Narenda works in the traditional Kundan Meena style. Kundan jewellery is unusual in using wax within the gold or silver frame, as well as incorporating glass and painted illustrations, of white, green, red or blue floral motifs. The results have an ethnic feel but when used in an ensemble of necklace, tiara, earrings and rings, Kundan can look bling. Which can be the point: the style is popular among wealthy brides from Mumbai and Delhi.

Kundan Meena jewellery is intricate and inlaid with enamel in a variety of colours.

Kundan Meena jewellery is intricate and inlaid with enamel in a variety of colours

While rich Indians visit Jaipur for its gems, the city offers jewellery for anyone. Backpackers and tourists can find inexpensive, quality pieces in dozens of shops around the city. It requires patience and a discerning eye.

Visitors can develop their knowledge of Indian jewellery at the Amrapali museum on Ashok Marg Road. It is an extraordinary collection of jewellery, displayed over two small floors. A mesmerising foot-long, 19th-century gold braid, from Tamil Nadu, engraved with Hindu gods and goddesses, is just one of hundreds of spectacular pieces.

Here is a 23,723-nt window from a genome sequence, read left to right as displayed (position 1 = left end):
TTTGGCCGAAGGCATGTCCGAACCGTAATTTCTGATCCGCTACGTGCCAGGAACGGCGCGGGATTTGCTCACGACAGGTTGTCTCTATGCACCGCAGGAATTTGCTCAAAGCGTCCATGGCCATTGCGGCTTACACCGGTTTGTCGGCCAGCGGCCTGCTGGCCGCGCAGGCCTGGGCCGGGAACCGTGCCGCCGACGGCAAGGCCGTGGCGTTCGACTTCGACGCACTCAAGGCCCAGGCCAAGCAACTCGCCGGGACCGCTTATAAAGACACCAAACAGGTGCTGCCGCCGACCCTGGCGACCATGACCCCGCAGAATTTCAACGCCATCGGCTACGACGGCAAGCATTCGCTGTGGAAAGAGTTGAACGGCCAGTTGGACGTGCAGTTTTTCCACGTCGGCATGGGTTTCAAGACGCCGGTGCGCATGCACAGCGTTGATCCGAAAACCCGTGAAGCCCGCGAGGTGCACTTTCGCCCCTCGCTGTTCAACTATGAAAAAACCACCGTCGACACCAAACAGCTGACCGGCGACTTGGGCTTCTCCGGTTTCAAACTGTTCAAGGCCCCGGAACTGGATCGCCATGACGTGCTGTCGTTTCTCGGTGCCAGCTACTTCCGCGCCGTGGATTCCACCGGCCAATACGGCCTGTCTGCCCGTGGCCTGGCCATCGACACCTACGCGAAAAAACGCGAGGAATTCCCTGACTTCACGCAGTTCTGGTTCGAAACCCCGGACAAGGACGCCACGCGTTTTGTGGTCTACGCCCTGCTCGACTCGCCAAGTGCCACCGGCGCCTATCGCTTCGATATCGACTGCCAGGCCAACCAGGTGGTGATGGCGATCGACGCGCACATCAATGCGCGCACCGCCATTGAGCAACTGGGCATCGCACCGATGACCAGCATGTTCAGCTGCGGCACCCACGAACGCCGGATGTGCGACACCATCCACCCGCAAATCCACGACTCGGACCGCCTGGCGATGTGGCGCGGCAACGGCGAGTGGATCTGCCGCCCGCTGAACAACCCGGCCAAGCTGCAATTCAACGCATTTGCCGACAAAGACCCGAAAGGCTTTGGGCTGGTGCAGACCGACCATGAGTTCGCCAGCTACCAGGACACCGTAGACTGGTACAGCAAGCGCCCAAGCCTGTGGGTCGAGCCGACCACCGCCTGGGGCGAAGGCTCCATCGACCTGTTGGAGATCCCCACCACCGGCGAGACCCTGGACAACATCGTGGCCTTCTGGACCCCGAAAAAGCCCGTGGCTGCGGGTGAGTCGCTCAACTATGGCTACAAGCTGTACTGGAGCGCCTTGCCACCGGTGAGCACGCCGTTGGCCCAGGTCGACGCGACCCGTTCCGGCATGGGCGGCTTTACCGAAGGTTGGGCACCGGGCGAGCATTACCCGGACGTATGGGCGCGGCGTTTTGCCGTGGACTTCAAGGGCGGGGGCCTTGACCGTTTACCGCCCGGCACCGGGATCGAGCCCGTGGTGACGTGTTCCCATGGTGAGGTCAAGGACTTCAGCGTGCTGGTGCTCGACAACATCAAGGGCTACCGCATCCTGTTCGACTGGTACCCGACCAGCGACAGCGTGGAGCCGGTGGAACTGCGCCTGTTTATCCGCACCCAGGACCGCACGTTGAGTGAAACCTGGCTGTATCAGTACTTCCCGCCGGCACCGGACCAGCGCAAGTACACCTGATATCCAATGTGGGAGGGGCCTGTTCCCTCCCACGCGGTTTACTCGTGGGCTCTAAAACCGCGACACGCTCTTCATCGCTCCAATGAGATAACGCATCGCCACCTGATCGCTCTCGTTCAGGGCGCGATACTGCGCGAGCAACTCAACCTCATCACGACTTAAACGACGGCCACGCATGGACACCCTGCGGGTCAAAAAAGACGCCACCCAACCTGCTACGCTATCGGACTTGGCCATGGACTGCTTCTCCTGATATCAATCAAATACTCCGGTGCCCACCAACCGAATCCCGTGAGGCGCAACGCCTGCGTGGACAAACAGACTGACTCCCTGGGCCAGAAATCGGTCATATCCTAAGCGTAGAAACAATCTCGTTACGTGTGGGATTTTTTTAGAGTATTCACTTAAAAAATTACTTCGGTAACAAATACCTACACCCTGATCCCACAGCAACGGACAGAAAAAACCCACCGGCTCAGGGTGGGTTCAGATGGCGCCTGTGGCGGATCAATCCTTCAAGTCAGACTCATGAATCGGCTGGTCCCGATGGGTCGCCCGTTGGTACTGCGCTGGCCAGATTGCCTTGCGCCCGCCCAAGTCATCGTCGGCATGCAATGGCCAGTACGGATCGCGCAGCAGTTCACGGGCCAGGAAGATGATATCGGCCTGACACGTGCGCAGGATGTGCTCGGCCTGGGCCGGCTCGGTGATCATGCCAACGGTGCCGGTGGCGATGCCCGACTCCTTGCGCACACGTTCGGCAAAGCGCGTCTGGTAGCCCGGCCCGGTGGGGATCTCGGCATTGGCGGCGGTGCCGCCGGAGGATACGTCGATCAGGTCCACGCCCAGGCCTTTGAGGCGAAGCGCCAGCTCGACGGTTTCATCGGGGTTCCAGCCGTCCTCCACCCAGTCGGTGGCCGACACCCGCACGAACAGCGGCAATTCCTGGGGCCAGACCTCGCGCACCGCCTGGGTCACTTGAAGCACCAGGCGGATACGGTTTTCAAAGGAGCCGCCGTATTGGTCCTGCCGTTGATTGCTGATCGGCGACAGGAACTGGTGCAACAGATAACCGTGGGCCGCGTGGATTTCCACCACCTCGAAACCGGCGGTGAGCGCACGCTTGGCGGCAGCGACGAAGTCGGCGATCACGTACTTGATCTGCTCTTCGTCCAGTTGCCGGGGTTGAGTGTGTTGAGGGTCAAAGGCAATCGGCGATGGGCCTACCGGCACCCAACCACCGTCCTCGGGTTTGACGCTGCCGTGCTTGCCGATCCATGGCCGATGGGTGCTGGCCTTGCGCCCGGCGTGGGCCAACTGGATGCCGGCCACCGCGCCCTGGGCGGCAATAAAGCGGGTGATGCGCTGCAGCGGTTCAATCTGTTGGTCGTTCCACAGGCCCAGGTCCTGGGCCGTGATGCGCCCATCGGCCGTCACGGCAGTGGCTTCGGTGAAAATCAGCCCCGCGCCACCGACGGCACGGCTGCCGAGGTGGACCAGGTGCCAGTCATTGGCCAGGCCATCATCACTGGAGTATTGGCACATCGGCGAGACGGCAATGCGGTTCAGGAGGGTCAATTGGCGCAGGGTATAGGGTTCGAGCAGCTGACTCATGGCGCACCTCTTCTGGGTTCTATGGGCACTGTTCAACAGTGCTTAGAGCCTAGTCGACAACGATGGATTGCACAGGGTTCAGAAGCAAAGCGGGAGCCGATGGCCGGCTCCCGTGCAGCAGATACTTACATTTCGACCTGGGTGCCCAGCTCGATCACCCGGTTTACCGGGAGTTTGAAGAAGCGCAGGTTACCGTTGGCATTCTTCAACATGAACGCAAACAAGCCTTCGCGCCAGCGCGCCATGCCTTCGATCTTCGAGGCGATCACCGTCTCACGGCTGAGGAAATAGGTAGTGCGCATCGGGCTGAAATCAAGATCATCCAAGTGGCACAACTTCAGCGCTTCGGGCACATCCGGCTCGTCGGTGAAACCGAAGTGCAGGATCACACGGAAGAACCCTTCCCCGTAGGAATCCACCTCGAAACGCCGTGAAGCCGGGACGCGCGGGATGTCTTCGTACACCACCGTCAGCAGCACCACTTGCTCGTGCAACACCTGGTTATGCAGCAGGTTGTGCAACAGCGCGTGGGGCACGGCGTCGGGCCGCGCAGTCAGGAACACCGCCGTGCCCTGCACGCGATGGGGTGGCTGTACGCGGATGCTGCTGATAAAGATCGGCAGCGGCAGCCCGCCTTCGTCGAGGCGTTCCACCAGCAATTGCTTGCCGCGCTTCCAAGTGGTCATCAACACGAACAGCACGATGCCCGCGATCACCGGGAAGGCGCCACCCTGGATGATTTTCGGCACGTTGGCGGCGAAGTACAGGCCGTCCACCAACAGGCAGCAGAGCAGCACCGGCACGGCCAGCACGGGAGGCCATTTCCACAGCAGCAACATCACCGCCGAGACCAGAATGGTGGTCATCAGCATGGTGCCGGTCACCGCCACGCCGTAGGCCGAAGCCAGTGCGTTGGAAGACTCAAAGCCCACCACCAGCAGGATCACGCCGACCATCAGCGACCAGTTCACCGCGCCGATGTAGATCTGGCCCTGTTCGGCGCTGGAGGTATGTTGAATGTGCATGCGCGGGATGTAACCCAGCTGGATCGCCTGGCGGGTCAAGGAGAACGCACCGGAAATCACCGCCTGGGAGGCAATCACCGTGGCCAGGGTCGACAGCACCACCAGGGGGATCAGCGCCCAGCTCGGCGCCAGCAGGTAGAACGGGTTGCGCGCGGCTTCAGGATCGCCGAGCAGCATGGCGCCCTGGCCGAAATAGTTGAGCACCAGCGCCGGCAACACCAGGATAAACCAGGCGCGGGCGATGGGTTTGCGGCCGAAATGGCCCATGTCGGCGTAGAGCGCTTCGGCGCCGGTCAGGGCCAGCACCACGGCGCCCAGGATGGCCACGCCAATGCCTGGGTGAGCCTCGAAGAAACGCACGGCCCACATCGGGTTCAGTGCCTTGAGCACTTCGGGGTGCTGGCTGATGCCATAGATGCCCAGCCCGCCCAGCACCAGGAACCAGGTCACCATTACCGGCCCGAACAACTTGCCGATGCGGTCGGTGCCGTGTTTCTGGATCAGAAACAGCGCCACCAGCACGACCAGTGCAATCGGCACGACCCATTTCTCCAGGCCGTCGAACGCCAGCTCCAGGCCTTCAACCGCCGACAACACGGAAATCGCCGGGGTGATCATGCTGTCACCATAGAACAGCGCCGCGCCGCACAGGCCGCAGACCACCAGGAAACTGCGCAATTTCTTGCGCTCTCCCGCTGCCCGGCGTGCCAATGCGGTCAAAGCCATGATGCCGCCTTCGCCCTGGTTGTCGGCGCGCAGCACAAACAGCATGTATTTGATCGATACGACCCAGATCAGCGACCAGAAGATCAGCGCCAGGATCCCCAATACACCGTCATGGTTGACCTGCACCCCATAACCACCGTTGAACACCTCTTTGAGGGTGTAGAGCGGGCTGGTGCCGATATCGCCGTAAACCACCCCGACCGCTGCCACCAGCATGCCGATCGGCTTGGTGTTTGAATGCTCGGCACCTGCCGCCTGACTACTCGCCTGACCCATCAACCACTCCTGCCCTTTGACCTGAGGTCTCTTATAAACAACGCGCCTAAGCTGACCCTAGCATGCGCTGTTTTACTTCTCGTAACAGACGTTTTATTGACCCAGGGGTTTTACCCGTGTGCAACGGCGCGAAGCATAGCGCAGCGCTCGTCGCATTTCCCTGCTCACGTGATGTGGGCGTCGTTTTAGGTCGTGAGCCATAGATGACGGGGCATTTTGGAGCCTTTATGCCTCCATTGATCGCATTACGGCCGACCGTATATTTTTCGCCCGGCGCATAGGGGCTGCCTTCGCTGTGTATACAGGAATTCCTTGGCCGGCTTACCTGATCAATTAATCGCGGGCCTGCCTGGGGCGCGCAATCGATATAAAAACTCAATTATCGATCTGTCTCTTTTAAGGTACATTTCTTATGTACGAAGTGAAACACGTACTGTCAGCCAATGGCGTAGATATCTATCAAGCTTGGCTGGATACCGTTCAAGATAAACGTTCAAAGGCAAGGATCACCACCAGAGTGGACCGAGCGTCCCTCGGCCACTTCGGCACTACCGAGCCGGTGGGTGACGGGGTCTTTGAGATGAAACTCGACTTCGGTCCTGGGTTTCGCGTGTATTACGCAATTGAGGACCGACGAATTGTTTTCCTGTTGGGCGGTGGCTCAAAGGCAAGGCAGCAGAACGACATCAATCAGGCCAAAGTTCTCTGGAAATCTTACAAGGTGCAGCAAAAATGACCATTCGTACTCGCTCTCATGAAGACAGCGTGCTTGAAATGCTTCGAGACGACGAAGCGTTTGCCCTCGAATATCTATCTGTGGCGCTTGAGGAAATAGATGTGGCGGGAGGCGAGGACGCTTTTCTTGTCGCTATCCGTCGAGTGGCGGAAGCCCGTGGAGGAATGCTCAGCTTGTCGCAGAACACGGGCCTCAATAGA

Amrapali also manufactures jewellery at scale. Its 1,500 “factory -floor” jewellers produce pieces that are mostly sold to other companies at a range of price points. The goldsmiths tend to come from Bengal, while stone-cutters have historically come from local Muslim communities, whereas gem-traders are Marwaris, a Rajasthani caste. Most of Jaipur’s jewellers are men, though efforts are being made to employ more women. Tarang Arora, the son of one of the founders of Amrapali, stresses that the company is committed to ensuring its workers’ welfare.

To some extent, the Amrapali factory and several others in Jaipur are trying to compete with Chinese industry. When it comes to economies of scale, though, Jaipur would probably lose out. Plus, it may make more sense for the city’s jewellery producers to associate themselves with Jaipur’s “brand” as a hub for handicrafts.

This is where Tallin, Akshat Ghiya’s workshop-boutique, is well positioned. The company employs around 20 artisans. The jewellers work in an upper-floor space along the Johari Bazaar. Tallin makes traditional Rajasthani and art deco-inspired pieces. Anyone can visit to see the craftsmen in action and pour over their glittering pieces in Akshat’s office-showroom.

Such an intimate environment must be conducive to good craftsmanship. One of Tallin’s jewellers, Srikant, talks about how his trade has allowed him to connect to his artistry, his gift, even. He adds that for him and his fellow Bengalis, crafting jewellery offers something else: “It brings us honour.” No doubt this is something the people at Unesco would like to see preserved.

 

This article was published in the Guardian

All photography by Christopher Wilton-Steer